Then add that you can't conveniently pick on a single tile-yield but have to substract the measly yield of non-lake water-tiles on a whole-city tile-yield as well. Especially those not adjacent to Land which can easily make the additional commerce-yield of one full port moot (for example in case of Hannah and 3 Ocean-Tiles Which means 6 commerce! and 3 Food lost in comparison to worker-coves. Or in a more average case of 2 ocean-squares still 4 commerce and 2 Food. Which is roughly the difference between an old port and a new one.).


    Is it easier to utilize the new coves (not in terms of power / net yields but by sheer time)? Clearly yes (you needed really lots of workers with the old coves. But with one built a turn or 2 (in bigger improved cities 3-4 in nonimproved) quite fast that is not taking a long time. Also note that non-costal cities can't build workboats. While inland-cities can. Further enhancing the number of workers which can be build in a comparable time.).


    Is it stronger overall? Very very rarely it might in case of some few cities. On Empire Scale? Clearly no.
    On experience with the old lanun. Their economy easily trumphed most other civs. That it was possible with the new coves still (as per 0.33.) is nice (i whould have liked to see further improvements like the new wonder without making the new coves weaker. But many other players seem to disagree for various reasons. Sadly.).
    But that doesn't mean its better than with the old coves (+ the old coves also added quite a hefty tactical value which is completely gone.) now with the new values that doesn't seem all so much true anymore. (In fact i can't really see a huge incentive anymore to go much costal (costal cities still seem somewhat viable unlike for other civs. But not exeptional anymore) now with those new values. Especially with Hannah.)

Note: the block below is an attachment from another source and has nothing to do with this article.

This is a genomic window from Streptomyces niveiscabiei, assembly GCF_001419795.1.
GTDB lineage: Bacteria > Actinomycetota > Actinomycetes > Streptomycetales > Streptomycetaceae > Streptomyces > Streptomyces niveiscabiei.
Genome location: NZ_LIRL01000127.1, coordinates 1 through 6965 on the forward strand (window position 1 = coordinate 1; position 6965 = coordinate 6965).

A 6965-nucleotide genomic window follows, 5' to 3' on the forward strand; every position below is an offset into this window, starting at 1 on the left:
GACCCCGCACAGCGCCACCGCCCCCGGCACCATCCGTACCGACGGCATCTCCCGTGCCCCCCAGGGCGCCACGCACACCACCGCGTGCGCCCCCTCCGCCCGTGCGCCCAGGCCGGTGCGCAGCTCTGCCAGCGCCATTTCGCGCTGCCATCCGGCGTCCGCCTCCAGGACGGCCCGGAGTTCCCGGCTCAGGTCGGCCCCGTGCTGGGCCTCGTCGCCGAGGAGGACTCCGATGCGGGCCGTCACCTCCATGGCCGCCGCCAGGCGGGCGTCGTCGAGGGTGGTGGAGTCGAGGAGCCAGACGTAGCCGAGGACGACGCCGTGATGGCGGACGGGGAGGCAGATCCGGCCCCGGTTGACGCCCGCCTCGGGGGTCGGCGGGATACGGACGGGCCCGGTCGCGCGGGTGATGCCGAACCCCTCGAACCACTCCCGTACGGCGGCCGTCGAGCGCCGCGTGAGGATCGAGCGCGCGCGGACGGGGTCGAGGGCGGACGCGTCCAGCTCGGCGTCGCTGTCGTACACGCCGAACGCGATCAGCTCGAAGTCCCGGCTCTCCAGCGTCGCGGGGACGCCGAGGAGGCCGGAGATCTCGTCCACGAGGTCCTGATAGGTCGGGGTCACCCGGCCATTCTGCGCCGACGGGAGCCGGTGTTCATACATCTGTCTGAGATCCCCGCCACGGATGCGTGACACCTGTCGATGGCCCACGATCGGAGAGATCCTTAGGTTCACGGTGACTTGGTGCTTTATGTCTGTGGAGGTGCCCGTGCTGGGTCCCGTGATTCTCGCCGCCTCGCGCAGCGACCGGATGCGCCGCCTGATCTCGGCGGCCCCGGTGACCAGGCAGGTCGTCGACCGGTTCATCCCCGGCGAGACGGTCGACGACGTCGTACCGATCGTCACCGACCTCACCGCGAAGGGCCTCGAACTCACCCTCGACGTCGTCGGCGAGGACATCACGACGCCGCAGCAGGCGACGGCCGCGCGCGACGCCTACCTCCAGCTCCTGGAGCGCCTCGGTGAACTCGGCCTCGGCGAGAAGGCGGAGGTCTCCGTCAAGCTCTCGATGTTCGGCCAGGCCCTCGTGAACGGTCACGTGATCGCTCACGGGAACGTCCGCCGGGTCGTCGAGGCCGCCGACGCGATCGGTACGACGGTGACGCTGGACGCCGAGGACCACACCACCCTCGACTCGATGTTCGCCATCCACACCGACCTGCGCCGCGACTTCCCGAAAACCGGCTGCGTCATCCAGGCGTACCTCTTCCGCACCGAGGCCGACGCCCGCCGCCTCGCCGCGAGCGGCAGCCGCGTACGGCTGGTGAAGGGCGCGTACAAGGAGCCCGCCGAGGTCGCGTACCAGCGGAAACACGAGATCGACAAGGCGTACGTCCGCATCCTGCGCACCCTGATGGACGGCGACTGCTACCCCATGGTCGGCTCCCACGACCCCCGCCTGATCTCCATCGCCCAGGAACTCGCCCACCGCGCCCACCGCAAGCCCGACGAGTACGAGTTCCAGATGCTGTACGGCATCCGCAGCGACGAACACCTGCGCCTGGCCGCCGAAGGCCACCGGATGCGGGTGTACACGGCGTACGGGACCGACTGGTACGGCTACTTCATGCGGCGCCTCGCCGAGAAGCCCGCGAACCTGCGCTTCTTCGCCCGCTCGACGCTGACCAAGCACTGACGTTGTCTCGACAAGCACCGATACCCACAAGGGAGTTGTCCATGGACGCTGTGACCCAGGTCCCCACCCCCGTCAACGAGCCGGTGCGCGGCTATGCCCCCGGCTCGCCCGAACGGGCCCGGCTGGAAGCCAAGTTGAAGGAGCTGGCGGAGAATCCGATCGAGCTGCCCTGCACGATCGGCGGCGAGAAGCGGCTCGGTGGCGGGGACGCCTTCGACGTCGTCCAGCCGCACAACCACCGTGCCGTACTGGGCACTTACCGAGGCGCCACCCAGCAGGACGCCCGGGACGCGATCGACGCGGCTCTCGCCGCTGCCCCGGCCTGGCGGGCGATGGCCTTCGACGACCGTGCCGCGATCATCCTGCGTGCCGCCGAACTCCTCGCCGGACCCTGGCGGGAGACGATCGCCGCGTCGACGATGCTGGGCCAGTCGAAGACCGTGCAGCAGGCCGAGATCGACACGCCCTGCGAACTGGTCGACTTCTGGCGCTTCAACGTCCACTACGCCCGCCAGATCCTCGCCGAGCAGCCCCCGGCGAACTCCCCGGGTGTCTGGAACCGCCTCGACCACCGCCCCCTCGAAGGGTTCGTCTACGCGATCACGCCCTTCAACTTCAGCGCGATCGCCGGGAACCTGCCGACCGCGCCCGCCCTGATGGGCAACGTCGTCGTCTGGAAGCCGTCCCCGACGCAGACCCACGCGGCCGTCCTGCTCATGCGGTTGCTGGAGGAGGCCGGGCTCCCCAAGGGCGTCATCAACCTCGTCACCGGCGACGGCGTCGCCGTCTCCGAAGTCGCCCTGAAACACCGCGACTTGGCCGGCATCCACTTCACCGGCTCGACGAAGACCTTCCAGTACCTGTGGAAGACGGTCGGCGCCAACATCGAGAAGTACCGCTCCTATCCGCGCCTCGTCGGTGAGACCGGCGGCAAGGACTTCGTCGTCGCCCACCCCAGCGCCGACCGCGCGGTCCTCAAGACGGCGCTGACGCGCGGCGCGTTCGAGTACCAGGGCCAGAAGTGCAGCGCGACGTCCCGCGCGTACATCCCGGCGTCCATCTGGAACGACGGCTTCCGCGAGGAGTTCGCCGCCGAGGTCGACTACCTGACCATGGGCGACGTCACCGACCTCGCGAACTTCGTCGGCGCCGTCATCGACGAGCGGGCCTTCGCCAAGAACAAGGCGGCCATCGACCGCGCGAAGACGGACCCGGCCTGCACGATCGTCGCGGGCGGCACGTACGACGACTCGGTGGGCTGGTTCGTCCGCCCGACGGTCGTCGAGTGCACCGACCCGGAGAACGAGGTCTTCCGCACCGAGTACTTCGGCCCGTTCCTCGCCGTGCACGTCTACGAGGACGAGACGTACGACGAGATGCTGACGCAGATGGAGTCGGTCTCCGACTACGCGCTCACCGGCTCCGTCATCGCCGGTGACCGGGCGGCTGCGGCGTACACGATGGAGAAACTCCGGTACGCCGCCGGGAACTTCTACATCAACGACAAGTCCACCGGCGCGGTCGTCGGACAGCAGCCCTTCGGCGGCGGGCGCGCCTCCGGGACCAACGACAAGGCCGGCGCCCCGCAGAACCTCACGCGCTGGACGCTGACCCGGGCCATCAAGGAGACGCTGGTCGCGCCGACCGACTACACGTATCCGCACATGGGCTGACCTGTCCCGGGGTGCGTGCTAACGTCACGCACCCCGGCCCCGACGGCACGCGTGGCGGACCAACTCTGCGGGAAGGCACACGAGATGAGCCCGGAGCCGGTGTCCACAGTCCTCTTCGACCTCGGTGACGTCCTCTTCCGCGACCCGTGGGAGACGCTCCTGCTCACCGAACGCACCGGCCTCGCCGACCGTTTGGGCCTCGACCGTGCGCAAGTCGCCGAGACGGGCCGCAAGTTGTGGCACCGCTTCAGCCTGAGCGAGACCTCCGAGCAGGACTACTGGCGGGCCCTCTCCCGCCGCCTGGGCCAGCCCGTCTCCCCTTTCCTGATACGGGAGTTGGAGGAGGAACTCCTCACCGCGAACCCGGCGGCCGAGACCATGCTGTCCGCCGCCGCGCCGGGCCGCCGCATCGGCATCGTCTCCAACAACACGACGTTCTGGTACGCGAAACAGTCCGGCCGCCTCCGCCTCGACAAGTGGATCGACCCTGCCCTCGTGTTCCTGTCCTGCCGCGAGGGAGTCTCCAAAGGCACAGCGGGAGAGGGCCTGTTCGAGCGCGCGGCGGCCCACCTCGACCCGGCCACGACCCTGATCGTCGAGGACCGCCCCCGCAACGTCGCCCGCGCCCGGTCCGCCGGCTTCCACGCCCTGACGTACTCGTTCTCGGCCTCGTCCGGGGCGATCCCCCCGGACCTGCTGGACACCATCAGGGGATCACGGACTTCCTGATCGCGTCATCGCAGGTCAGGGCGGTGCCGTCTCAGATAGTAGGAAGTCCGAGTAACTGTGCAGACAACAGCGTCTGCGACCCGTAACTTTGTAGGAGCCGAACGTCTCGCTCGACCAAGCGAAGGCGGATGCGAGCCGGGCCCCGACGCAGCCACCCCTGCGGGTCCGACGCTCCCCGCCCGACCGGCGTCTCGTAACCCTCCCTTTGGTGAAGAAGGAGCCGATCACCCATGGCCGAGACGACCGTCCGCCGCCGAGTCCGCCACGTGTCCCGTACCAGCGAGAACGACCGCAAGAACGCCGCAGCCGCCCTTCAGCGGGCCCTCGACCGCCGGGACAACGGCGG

Production is taken care of by Slavery or Undercouncil Slave-Rushing.
    And no, i never had serious production-problems as Lanun. The stop on groth might seem an issue (and is the one point im willing to concede is a clear disadvantage) and is quite micro-intensive. But for me it worked out very well.
    I never had serious problems with getting either my units or my buildings build from early midgame on.
    Also since getting acess to coast without beeing tied to geography made it easier to settle in production-heavy terrain. No need to convert 3-4 hills each city because you need some strips of land to prevent your lakes from turning ocean anyways (more than 7 tiles for a body of water turn it to an ocean i belive).
    My output of buildings and units was on-par with a normal empire from early-midgame on. Exept perhaps for production heavy civs like dwarves or runes-orcs.
    Add Guild of the nine into the mix (which i never used intensively since i never really needed it but other players used quite intensively with the lanun) and you get quite some very viable sources of units and buildings even without all so much hammers.


    Flat Tile-Yields alone work not so well because you have to take into account all the other sea-tiles which offer less yield than land-tiles (thats the real payoff for the new coves). And Lanun cities do grow quite fast with old ports as they should do with new ones as in 0.33. still.


    And yes im all fine with strong civs across! the board. And cities beeing self-sustained early (which was not really hard before).
    Im also completely! fine with the economy of the elves and FoL + guardian (for example 5% growth rate whould have really been enough of a nerf. 3 i think is another instance of balance-nerfing gone over the top. Even though im fine with a reduction from 10% which did sound a bit hefty.).

    That may be the point were we have to agree to disagree on (and likely have quite different tastes regarding the importance of a game having a really good balance.) since i doubt we whould be able to convince each other here. And i find both opinions / tastes rather valid. If different.
    Balance in my opinion is grossly overvalued by many players / testers here. Especially with the AI not fully done. To much balance can indeed impede on fun for quite a number of players. Including me.